Defining the Future: Generative Programmers
In the past decade, a growing set of software products have categorized themselves under the terms no-code and low-code. It's an exciting and historic inflection point for computing. In terms of significance, I'd compare it to the introduction of the Web or smartphones. And a change of that magnitude is hard to talk about. We struggle to articulate a vocabulary that lets us compare what's been to what's coming. Most people are still at the “What is Internet, anyway?” stage of this.
Photo Credit: Suzanne D. Williams
The term “no-code” makes sense when applied to a product. It's a framing that emphasizes a benefit to a customer. It says, “You can build with this software without explicitly writing code.” It's a fundamental promise about the demands on your time. It reminds me of the term “serverless” in cloud computing. There's still code running somewhere, but you're paying someone else to handle those details. That frees up your time to focus on other goals.
Talking about people is where we run into trouble. At the moment, people who use and rely on no-code tools are often called “no-coders,” and I find that deeply unsatisfying. First, describing a person by emphasizing their lack of a particular skill is awkward.
But there's a bigger problem. People sometimes use “technical” to describe “someone who understands how computers work and how to write code.” In a narrow context, that may be accurate shorthand. But it's easy to generalize that framing into an attitude that undervalues expertise in other domains. That affects who gets funding and what problems are prioritized.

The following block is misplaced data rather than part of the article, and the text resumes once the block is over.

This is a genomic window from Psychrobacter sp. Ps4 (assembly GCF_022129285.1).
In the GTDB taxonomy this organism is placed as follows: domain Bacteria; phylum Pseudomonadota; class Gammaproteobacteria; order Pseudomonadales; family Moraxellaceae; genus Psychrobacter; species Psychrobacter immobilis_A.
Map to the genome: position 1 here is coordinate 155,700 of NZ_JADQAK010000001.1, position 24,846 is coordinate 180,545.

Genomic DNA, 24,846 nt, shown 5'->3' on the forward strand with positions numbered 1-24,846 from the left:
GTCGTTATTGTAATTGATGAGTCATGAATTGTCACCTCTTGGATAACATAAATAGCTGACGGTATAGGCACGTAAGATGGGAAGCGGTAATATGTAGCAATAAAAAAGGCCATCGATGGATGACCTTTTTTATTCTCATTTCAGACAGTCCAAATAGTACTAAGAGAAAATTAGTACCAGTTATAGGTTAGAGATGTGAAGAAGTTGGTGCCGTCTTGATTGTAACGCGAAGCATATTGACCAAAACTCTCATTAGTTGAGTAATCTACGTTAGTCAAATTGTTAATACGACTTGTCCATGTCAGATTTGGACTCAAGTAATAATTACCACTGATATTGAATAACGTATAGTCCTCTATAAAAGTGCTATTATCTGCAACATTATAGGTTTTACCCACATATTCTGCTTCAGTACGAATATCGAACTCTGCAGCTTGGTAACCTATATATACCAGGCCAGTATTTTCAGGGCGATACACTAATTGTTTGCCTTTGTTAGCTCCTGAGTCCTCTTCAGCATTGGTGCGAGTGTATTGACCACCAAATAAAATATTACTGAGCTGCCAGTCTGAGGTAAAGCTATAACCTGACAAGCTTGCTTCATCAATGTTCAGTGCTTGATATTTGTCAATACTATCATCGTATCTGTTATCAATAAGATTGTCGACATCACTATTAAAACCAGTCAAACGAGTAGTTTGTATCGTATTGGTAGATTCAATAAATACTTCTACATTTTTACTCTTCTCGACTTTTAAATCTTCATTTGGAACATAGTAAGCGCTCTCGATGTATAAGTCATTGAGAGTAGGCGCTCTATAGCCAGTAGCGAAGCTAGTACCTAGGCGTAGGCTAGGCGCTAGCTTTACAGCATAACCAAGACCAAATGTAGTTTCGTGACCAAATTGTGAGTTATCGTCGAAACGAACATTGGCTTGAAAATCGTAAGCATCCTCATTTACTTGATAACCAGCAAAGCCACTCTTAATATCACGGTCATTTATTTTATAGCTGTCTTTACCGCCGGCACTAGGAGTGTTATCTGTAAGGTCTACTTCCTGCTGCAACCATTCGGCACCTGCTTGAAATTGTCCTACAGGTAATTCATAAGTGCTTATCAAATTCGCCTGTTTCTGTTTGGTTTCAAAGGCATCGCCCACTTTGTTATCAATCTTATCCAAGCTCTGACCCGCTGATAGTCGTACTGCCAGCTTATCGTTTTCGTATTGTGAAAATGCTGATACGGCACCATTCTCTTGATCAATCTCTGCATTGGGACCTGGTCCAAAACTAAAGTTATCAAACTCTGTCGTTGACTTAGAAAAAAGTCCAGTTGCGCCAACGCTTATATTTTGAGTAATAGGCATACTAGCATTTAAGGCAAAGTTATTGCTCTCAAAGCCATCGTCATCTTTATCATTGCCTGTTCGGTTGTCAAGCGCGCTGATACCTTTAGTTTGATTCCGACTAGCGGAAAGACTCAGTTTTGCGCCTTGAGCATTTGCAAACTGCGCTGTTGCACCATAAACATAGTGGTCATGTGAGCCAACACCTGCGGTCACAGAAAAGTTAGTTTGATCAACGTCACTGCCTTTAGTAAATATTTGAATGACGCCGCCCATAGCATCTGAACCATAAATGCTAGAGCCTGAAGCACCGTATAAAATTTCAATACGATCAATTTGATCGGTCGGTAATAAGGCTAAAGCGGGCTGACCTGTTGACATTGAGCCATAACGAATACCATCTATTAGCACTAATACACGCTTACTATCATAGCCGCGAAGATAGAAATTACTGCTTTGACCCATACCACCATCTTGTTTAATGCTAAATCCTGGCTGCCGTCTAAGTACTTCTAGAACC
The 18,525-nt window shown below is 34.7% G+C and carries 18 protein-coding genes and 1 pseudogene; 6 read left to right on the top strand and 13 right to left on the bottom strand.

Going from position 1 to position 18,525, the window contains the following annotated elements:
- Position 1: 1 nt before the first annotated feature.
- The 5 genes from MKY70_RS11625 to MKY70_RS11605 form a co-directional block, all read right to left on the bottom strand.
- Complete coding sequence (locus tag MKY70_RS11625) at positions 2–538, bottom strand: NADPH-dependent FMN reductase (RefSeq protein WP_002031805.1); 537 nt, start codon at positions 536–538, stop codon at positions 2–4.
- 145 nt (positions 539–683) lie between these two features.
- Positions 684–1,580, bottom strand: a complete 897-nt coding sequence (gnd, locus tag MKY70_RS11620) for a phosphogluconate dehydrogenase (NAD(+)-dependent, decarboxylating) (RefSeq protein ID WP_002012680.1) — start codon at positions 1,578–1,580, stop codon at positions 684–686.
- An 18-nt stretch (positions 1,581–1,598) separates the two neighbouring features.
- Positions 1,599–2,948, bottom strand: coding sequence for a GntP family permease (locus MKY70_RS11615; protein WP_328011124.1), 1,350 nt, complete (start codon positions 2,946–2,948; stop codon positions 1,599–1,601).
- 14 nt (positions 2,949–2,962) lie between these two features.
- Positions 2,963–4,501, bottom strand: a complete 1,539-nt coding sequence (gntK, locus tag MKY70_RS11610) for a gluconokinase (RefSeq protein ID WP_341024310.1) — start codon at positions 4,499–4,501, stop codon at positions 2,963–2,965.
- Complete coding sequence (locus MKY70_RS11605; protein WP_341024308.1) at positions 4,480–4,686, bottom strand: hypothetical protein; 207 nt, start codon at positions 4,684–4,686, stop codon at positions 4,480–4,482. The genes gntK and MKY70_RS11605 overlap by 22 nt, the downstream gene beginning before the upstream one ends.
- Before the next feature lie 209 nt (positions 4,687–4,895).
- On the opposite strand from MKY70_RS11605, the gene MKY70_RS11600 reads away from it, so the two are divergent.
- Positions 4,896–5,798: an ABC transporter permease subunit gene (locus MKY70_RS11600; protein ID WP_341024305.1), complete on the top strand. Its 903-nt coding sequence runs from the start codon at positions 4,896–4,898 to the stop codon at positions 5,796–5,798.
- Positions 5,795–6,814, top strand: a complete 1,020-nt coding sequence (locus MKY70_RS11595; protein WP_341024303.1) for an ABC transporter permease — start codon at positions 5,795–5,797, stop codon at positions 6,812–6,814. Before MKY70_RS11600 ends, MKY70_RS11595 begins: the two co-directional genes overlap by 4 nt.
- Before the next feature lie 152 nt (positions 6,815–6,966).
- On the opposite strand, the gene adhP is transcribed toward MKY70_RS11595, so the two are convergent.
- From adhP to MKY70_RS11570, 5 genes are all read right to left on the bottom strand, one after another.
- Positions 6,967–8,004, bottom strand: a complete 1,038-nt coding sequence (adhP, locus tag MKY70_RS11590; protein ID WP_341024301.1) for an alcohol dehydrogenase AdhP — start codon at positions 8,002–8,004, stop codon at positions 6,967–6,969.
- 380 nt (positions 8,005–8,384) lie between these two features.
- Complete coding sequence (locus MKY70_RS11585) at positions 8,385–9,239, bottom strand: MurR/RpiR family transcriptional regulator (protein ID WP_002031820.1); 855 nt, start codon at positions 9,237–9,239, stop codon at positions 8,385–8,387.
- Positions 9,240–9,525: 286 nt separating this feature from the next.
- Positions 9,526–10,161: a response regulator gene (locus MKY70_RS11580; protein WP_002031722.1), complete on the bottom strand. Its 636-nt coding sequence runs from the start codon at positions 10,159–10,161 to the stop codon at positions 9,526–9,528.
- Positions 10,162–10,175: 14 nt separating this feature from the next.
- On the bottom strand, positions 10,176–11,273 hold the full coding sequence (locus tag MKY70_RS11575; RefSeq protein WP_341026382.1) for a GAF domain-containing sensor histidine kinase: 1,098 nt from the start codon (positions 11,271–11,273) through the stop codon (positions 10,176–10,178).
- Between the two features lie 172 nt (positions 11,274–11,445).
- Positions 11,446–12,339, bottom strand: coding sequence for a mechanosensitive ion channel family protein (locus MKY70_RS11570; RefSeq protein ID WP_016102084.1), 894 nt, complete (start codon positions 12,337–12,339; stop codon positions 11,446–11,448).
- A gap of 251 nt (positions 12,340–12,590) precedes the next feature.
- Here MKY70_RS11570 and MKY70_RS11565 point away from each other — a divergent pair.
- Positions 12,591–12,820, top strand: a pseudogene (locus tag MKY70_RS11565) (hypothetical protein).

So how do we do better? I think the answer comes from acknowledging that people who build software without code are still programming, so they're programmers. Among people who code, there are commonly established style categories like imperative, declarative, object-oriented, and functional. Those are almost always code-based styles. But the following can apply to code and no-code solutions alike:
- Reactive: Think of spreadsheet tools like Excel or Google Sheets. You can set up calculations so a change in one cell cascades across the entire sheet.
- Visual: Think of Bubble or Xano. Visual programming combines abstract components and What You See Is What You Get interfaces to let you program on-screen. Visual cues can help anchor your mental model, but you often end up managing as many details as a coder.
- Generative: This term has gotten recent attention through product showcases from ChatGPT and Midjourney, but it's a concept that's existed for decades. The main idea: you provide a small input and get back something much larger and complex, where all the details handled automatically. Glide is a partial software example. You provide a spreadsheet data source, and Glide deploys a baseline Web application. Glide falls back into visual programming for customization, but that initial step is generative.
Based on those categories, we already have some vocabulary for people who build software without code. They're visual and generative programmers.
I am particularly excited about the prospect of millions of new generative programmers. While not every no-code tool falls into that category, a generative style is the benchmark. That's because it most closely aligns with the no-code promise: tell me what you need, and I'll handle the details.
In that way, generative programming is an extension of one of software's core purposes, automation in the service of people. And because generative programming has the potential to be much more accessible, many more people will get to participate in software and have new tools to meet their goals.